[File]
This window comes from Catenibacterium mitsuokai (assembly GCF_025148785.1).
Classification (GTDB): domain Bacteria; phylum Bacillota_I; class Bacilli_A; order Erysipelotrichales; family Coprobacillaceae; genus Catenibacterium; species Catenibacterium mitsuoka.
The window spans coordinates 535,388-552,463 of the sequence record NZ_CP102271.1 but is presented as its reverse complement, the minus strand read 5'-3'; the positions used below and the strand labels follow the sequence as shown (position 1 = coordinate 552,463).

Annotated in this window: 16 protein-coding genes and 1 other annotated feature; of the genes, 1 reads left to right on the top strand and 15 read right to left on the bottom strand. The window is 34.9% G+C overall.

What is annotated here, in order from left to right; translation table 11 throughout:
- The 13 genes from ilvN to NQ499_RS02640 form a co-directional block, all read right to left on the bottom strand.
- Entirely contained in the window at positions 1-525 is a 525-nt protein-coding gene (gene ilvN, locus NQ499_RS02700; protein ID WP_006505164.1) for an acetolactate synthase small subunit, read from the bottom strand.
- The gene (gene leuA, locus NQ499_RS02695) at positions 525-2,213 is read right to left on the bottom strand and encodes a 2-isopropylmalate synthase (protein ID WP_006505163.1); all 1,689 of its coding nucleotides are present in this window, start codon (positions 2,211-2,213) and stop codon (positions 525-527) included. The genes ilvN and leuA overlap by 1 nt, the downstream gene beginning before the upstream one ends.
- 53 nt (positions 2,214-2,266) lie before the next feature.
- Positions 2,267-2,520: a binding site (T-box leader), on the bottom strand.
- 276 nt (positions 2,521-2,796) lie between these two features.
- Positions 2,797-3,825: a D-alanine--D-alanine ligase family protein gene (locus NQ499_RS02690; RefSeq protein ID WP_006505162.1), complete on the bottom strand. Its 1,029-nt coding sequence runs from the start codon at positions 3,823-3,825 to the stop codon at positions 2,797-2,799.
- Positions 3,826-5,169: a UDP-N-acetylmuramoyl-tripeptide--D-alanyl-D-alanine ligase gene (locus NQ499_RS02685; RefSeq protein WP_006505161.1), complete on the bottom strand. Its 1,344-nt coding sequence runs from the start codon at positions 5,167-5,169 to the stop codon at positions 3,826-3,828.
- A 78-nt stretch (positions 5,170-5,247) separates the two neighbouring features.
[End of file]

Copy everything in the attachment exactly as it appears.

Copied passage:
This window comes from Catenibacterium mitsuokai (assembly GCF_025148785.1).
Classification (GTDB): domain Bacteria; phylum Bacillota_I; class Bacilli_A; order Erysipelotrichales; family Coprobacillaceae; genus Catenibacterium; species Catenibacterium mitsuoka.
The window spans coordinates 535,388-552,463 of the sequence record NZ_CP102271.1 but is presented as its reverse complement, the minus strand read 5'-3'; the positions used below and the strand labels follow the sequence as shown (position 1 = coordinate 552,463).

Annotated in this window: 16 protein-coding genes and 1 other annotated feature; of the genes, 1 reads left to right on the top strand and 15 read right to left on the bottom strand. The window is 34.9% G+C overall.

What is annotated here, in order from left to right; translation table 11 throughout:
- The 13 genes from ilvN to NQ499_RS02640 form a co-directional block, all read right to left on the bottom strand.
- Entirely contained in the window at positions 1-525 is a 525-nt protein-coding gene (gene ilvN, locus NQ499_RS02700; protein ID WP_006505164.1) for an acetolactate synthase small subunit, read from the bottom strand.
- The gene (gene leuA, locus NQ499_RS02695) at positions 525-2,213 is read right to left on the bottom strand and encodes a 2-isopropylmalate synthase (protein ID WP_006505163.1); all 1,689 of its coding nucleotides are present in this window, start codon (positions 2,211-2,213) and stop codon (positions 525-527) included. The genes ilvN and leuA overlap by 1 nt, the downstream gene beginning before the upstream one ends.
- 53 nt (positions 2,214-2,266) lie before the next feature.
- Positions 2,267-2,520: a binding site (T-box leader), on the bottom strand.
- 276 nt (positions 2,521-2,796) lie between these two features.
- Positions 2,797-3,825: a D-alanine--D-alanine ligase family protein gene (locus NQ499_RS02690; RefSeq protein ID WP_006505162.1), complete on the bottom strand. Its 1,029-nt coding sequence runs from the start codon at positions 3,823-3,825 to the stop codon at positions 2,797-2,799.
- Positions 3,826-5,169: a UDP-N-acetylmuramoyl-tripeptide--D-alanyl-D-alanine ligase gene (locus NQ499_RS02685; RefSeq protein WP_006505161.1), complete on the bottom strand. Its 1,344-nt coding sequence runs from the start codon at positions 5,167-5,169 to the stop codon at positions 3,826-3,828.
- A 78-nt stretch (positions 5,170-5,247) separates the two neighbouring features.